Last week in this space, Florida's reluctance to allow offshore oil drilling was discussed and the point was made that although Florida's coastline is not likely to turn into the next Gulf of Mexico or Prudhoe Bay, any oil extracted from Florida's waters puts the U.S. in a better position than it would be without that oil. After all, it is domestically produced oil that means revenue for Florida and Uncle Sam, new jobs and less money flowing out the door to pay for imported crude. Only time will tell what will become of drilling proposals in Florida, but it is likely that they will fail and that is too bad.
Add another sun-soaked state, California, to the list of states that just do not get the energy business. This ignorance comes at the peril of the state. Most U.S. residents that are not Californians have a narrow view of the largest state's economy and that is not unreasonable. Hollywood and tourism are thought to be the state's biggest economic engines and, to be sure, those are important industries, but few people realize California is the nation's biggest agriculture state. Dairy products and cheese? Forget Wisconsin, California is tops when it comes to those products as well.
Even fewer folks realize that California is the nation's third-largest oil producer behind Alaska and Texas. Chevron (CVX), the second-largest U.S. oil company, makes its home in northern California. The company is the largest company based in California and the state's largest private sector employer. Do not forget that Occidental Petroleum (OXY), with its market cap of more than $66 billion, also calls California home, so it is safe to say that the oil business is fairly important to California's economy.
And California, like Florida, misses that point. In many ways, California's offenses are worse than Florida's. You may have seen some stories on cable or national news about college students at California universities protesting tuition increases. Certainly, it is encouraging to see young people make use of their constitutional rights to protest and the events have been pretty tame. The tuition hikes are being bandied about because the state faces a budget deficit of around $23 billion, give or take a billion here or there depending on what estimate you pay attention to.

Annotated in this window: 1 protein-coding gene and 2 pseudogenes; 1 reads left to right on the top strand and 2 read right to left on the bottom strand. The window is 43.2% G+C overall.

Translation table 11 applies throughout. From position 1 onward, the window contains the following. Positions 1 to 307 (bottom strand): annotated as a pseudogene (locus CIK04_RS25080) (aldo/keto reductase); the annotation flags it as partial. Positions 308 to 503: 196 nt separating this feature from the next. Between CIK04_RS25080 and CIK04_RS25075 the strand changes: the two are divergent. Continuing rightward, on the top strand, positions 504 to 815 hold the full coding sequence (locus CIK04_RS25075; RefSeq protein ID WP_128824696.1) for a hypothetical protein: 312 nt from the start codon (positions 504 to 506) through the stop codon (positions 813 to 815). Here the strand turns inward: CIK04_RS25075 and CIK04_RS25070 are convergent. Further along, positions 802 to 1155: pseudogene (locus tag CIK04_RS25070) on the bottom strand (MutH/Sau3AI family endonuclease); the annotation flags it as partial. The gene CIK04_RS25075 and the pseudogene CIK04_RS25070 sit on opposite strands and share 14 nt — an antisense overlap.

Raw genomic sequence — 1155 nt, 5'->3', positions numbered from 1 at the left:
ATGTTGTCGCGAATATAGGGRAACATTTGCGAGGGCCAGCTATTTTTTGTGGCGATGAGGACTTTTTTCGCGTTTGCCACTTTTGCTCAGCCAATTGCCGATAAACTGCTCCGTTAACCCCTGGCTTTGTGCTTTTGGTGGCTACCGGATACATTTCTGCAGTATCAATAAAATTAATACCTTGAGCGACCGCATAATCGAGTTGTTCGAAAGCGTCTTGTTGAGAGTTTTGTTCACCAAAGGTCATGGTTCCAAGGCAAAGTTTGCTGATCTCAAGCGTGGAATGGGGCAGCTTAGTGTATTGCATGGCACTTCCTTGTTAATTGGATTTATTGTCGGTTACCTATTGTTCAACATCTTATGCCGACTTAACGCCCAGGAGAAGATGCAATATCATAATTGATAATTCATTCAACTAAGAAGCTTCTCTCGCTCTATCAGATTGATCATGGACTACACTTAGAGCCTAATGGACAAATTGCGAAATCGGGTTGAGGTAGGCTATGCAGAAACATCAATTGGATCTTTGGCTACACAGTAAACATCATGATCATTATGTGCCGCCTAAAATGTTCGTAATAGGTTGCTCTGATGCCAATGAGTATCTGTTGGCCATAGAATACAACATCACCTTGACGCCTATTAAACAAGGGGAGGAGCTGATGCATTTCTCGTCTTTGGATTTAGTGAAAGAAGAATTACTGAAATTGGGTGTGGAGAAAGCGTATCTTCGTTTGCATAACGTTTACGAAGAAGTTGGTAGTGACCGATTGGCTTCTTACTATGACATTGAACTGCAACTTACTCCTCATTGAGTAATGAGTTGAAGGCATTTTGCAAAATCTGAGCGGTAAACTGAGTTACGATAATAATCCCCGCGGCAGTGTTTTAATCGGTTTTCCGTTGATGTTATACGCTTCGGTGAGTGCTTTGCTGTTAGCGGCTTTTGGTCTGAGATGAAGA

In many ways, California's massive budget deficit, which makes Greece look like a pillar of fiscal responsibility, is absurd. After all, California has the highest sales tax in the U.S. and one of the three or four highest state income taxes. Of course these taxes are being collected from the largest pool of taxpayers in the U.S., so in theory, the state should have no budget problems. Alas, California politicians never got the memo that when you raise taxes, tax collectors collect LESS revenue. This has been proven at the national level with almost every tax increase in U.S. history.
So what is California's answer to rising tuition? Why it is increased taxes on the oil industry. Rather than allow further oil and gas exploration off its coast, something that California has stood in the way of in almost Florida-esque fashion, the state wants to raise taxes on oil producers. The California Department of Finance, a nonpartisan agency, released a report yesterday that said the state should restart drilling off the coast of Santa Barbara and that said drilling would generate $1.8 billion for the state over the next 14 years.
Simply put, California's economy, the largest in the U.S., is not what it once was. Any new jobs, regardless of industry, would be a welcome sign for the state. Of course, energy industry jobs are usually well-paying, but that is a point for another day. New taxes on the other hand, would not be welcomed, nor would they have the desired impact. The income and sales taxes were raised just a few years ago and the budget situation has gotten progressively worse in California, not better.
California's oil and gas production declined in 2009 from 2008's levels, so it might be wise for the state to embrace companies like Chevron and Occidental rather than scorn them. New energy investment equals new jobs and that equals more folks paying California's absurd income tax. New taxes, regardless of who pays them, are an old California policy that will not help the college students. Rather, Chevron and Occidental will not be feeling the pain of these new taxes (if passed) alone. Their misery will have plenty of company in the form of every tax-paying Californian.